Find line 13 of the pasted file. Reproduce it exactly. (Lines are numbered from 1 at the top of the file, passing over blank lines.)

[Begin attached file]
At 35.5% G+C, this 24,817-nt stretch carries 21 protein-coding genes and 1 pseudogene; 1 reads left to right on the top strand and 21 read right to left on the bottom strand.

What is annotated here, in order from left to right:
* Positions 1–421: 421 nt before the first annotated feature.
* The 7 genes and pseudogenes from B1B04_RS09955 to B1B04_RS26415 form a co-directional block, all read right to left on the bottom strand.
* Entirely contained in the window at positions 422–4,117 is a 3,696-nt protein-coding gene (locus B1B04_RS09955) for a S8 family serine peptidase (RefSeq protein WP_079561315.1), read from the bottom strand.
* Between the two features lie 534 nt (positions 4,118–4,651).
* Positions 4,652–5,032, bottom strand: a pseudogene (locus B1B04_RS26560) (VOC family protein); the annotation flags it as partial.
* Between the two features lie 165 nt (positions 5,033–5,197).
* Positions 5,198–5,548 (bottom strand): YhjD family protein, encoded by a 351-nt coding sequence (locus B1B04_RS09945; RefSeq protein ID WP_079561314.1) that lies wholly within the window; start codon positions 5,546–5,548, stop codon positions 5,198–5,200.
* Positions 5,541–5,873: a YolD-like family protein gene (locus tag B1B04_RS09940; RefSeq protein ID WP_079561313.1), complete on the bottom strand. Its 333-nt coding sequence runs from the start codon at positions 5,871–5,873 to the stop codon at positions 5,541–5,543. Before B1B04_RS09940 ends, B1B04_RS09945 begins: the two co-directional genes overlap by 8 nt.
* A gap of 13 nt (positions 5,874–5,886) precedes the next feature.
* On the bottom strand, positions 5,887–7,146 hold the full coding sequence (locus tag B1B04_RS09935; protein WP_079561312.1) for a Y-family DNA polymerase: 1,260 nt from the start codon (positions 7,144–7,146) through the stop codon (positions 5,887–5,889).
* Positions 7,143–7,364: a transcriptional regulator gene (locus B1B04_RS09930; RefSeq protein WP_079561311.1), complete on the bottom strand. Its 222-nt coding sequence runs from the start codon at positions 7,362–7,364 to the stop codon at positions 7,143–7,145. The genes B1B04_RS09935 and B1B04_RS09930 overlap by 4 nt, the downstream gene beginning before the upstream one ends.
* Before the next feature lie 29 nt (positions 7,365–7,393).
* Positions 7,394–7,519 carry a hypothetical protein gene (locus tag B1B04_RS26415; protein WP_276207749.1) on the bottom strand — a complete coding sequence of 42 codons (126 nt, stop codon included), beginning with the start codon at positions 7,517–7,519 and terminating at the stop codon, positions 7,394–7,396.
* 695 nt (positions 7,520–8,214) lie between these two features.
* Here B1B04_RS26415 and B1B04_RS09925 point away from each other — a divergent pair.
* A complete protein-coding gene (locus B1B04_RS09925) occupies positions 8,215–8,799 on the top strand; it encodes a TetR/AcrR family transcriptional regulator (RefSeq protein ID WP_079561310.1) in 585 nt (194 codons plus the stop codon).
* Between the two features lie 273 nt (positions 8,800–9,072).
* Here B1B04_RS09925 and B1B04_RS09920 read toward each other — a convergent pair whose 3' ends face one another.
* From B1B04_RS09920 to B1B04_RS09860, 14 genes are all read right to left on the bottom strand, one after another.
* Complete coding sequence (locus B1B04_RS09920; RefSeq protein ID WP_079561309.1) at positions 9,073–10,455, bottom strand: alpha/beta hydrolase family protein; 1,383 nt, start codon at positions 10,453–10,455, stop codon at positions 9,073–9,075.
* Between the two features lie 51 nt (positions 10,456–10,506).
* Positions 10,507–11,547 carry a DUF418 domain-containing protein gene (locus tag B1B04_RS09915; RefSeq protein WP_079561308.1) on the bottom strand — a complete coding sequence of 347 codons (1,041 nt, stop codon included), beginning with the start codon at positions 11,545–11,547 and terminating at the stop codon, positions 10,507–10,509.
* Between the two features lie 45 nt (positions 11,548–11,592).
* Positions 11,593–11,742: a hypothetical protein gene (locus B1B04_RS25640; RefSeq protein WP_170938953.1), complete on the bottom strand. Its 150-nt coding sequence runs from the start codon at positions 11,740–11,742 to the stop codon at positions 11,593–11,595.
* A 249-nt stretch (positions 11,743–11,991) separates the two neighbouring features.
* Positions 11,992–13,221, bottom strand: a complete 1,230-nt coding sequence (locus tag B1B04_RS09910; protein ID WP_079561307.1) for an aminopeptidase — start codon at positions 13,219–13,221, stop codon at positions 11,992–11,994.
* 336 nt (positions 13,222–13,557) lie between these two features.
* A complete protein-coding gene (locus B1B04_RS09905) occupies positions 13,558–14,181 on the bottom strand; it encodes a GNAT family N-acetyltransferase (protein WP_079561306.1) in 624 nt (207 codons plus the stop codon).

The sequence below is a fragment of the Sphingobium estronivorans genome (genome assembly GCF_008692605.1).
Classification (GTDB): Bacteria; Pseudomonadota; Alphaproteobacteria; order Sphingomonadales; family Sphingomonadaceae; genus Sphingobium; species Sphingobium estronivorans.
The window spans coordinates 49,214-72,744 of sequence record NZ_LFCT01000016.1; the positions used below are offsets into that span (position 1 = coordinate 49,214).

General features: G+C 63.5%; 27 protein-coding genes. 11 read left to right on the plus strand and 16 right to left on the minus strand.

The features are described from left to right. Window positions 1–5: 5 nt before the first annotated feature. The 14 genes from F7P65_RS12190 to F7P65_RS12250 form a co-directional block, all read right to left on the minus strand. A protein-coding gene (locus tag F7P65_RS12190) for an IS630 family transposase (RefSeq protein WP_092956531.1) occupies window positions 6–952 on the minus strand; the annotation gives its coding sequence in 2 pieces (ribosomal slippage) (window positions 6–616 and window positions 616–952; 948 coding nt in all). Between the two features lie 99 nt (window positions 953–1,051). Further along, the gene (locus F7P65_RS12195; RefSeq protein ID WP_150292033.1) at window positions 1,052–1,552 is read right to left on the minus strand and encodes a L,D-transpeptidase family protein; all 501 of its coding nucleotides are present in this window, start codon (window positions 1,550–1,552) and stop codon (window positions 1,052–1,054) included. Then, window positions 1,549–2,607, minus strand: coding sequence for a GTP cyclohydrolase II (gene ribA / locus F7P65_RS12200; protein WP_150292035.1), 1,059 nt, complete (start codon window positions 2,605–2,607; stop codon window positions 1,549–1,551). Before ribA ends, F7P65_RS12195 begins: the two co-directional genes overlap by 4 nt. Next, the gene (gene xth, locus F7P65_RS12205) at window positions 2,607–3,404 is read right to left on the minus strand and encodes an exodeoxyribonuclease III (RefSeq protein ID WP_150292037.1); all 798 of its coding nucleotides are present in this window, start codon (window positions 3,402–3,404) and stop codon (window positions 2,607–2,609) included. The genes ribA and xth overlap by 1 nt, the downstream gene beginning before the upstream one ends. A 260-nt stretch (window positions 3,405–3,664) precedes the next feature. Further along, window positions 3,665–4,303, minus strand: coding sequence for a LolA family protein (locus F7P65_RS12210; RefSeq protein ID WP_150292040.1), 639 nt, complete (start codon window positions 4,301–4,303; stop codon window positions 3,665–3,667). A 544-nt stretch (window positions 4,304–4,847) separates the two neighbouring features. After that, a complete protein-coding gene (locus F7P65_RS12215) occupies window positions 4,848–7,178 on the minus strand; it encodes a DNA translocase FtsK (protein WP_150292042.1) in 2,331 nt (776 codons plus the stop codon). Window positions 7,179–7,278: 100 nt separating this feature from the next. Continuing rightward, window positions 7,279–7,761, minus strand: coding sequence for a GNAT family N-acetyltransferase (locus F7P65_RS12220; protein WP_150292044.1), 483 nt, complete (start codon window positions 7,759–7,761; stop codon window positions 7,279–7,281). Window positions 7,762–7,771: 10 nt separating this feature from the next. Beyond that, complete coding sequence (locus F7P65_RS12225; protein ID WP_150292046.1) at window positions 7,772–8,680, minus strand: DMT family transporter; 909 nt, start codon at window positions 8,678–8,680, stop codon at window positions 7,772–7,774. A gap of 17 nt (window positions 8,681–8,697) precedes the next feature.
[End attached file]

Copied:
* Positions 7,143–7,364: a transcriptional regulator gene (locus B1B04_RS09930; RefSeq protein WP_079561311.1), complete on the bottom strand. Its 222-nt coding sequence runs from the start codon at positions 7,362–7,364 to the stop codon at positions 7,143–7,145. The genes B1B04_RS09935 and B1B04_RS09930 overlap by 4 nt, the downstream gene beginning before the upstream one ends.